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This is where I note my efforts as I try to recreate some old recipes. Most are taken from my small collection of handwritten recipe books which date from the late 1700's to around 1922. I also have a collection of old tatty old recipe books, well thumbed and heavily splashed from years of use. I love them all!

The old-fashioned very stylised handwriting writing is sometimes difficult to decipher, measurements and cooking instructions are minimal, no tin sizes given. Luckily I enjoy a challenge. Just to complicate things I cook and bake on my wood-fired Rayburn, which can be... unpredictable.

I suspect this blog is less about the food and more about my passion for these lovely old books and the wonderful women who wrote them.


Friday, 5 August 2016

...and with a feather anoint well...

I am won over by the charm and quaintness of a little book which I found in a charity shop recently.

The title "A Taste of Capel Manor" subtitle 'Madam Susanna Avery's Still Room Book - 1688.'  It is a slim volume, a facsimile reproduction of a 1922 copy of the original text.   Alas, the original Still Room book has been lost, which is a real shame.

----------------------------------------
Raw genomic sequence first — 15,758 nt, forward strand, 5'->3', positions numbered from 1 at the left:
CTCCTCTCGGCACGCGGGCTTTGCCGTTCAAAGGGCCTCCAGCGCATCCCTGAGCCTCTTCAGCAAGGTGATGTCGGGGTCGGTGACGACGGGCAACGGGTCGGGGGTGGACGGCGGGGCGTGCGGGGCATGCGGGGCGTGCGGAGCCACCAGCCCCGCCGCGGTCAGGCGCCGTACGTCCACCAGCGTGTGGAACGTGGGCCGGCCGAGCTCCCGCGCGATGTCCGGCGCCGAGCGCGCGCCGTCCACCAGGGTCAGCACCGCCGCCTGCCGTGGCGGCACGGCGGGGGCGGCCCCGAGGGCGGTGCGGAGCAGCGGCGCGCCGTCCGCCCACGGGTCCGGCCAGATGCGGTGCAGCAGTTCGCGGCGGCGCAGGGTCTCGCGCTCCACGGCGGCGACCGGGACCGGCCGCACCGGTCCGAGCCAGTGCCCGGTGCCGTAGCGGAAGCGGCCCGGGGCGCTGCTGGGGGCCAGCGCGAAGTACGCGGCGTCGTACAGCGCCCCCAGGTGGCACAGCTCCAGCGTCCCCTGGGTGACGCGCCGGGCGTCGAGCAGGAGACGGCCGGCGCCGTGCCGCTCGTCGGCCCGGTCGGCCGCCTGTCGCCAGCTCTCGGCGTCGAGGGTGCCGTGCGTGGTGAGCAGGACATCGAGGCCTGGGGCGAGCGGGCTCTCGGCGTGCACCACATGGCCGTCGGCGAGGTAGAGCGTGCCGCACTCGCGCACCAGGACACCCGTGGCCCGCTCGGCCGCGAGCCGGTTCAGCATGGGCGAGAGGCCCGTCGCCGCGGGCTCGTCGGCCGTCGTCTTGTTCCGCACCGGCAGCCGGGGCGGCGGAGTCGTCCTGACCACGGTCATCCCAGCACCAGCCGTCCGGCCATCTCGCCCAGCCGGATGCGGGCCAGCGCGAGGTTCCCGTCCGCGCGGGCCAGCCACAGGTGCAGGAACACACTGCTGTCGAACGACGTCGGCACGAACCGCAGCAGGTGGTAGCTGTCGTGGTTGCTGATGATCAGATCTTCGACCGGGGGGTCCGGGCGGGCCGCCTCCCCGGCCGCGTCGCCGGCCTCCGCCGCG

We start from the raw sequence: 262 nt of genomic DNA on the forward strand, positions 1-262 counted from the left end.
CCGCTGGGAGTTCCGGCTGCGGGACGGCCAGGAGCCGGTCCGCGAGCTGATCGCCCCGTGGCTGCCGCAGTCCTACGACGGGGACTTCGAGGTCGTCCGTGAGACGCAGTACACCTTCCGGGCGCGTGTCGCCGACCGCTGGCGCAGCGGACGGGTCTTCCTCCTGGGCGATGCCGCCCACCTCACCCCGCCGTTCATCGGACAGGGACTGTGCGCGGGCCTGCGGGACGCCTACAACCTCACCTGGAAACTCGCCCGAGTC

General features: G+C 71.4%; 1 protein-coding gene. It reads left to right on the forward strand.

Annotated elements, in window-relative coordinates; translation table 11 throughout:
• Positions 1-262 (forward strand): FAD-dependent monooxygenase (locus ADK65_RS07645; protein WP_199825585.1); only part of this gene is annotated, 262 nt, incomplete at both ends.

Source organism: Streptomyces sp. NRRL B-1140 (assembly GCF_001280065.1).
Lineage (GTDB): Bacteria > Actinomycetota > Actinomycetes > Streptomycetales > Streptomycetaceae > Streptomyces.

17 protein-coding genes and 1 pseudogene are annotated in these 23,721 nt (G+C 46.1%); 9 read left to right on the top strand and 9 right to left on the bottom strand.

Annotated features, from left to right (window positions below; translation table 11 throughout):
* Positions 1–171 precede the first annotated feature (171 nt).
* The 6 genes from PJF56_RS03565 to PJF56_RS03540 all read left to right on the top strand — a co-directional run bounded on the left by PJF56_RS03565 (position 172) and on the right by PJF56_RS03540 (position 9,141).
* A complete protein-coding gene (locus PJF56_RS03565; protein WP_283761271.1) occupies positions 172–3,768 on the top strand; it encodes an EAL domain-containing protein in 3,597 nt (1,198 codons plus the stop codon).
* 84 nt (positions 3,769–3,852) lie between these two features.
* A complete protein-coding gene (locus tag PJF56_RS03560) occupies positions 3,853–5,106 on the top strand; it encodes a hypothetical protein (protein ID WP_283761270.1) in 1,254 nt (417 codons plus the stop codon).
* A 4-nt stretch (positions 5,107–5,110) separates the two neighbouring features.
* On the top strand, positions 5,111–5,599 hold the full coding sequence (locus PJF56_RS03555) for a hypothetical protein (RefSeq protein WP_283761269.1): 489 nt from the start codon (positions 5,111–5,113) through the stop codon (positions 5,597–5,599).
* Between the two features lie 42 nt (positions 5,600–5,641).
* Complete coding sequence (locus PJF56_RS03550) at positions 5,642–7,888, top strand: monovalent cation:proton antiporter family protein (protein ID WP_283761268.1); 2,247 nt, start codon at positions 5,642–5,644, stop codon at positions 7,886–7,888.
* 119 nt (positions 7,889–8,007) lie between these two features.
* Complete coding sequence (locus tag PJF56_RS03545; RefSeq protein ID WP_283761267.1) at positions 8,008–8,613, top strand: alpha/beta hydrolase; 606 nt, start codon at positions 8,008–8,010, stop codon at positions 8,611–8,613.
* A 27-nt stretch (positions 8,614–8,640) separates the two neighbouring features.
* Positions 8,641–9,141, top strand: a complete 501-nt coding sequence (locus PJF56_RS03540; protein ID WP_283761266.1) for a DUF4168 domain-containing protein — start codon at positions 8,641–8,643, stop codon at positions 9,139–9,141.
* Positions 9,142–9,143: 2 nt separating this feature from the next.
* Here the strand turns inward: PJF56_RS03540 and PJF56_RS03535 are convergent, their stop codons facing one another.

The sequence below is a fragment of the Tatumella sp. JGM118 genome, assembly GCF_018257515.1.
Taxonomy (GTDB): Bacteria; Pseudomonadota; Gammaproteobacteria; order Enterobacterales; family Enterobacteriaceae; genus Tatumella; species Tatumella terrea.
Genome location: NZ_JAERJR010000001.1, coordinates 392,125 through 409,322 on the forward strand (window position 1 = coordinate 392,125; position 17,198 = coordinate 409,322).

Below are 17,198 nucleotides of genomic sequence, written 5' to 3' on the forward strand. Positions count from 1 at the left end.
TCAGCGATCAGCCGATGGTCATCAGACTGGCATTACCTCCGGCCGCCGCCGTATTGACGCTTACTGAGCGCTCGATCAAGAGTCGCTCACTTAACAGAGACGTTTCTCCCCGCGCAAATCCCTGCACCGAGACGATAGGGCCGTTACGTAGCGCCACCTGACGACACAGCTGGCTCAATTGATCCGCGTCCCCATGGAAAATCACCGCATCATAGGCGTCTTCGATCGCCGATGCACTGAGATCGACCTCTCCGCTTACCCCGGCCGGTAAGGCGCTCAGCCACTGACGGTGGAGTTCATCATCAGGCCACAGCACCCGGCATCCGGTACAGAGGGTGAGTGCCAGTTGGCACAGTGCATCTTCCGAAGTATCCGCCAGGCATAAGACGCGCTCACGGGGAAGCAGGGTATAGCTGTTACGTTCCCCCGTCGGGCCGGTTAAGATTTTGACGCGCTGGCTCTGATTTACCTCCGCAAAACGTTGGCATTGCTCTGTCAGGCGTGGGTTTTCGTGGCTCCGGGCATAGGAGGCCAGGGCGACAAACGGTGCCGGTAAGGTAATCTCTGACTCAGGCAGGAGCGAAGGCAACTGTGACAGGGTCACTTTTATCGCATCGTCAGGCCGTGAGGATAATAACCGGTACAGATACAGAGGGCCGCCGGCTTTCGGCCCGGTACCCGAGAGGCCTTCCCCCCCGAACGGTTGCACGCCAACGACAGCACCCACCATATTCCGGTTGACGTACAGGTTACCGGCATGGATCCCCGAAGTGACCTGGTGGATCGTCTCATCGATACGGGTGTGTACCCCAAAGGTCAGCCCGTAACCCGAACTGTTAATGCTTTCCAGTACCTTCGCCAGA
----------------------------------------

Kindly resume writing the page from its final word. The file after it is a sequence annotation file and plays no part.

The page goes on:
Susanna Avery began her collection of recipes in 1688 in a book which was handed down through the generations.  Contents include sections on Wines, Fruits, Picklings, Cakes, Puddings, Biscuits, Meats, Salves, Waters, for Coughs, Colds, etc, The Toilet, with a big section on herbs and their uses.

I thought I would share a cake recipe although I haven't tried it out yet.



TO MAKE A CAKE

Take four pound of flower dryed in an oven after bread is drawn, five pound of corance washt, picked and dried, four nuttmeggs, as much mace beaten, six ounces of lofe sugar, a pint of barme, three or four spoonsfuls of sacke, 8 eggs, but four white; beat them; a quart of cream boyled, and cold again; first rub in two pound of butter to flower again in the flower; then mixe all the other with it, but kneall it not; then put cap paper about a hopp and two sheets at the bottom, and butter it well with other butter, not with any of the waight; so power in the cake and shake it even; then take two ounces of leofe sugar beaten small, and mix with it the whites of three eggs, and with a feather anoint well all over just as you set it into the oven; so let it bake an hour; so take it forth, and anoint it all over with rose water and sugar boyled to a candy height, and set it a little while in the oven again; then into the hopp, and take it with the paper away; this is all.

Madam Susanna Avery

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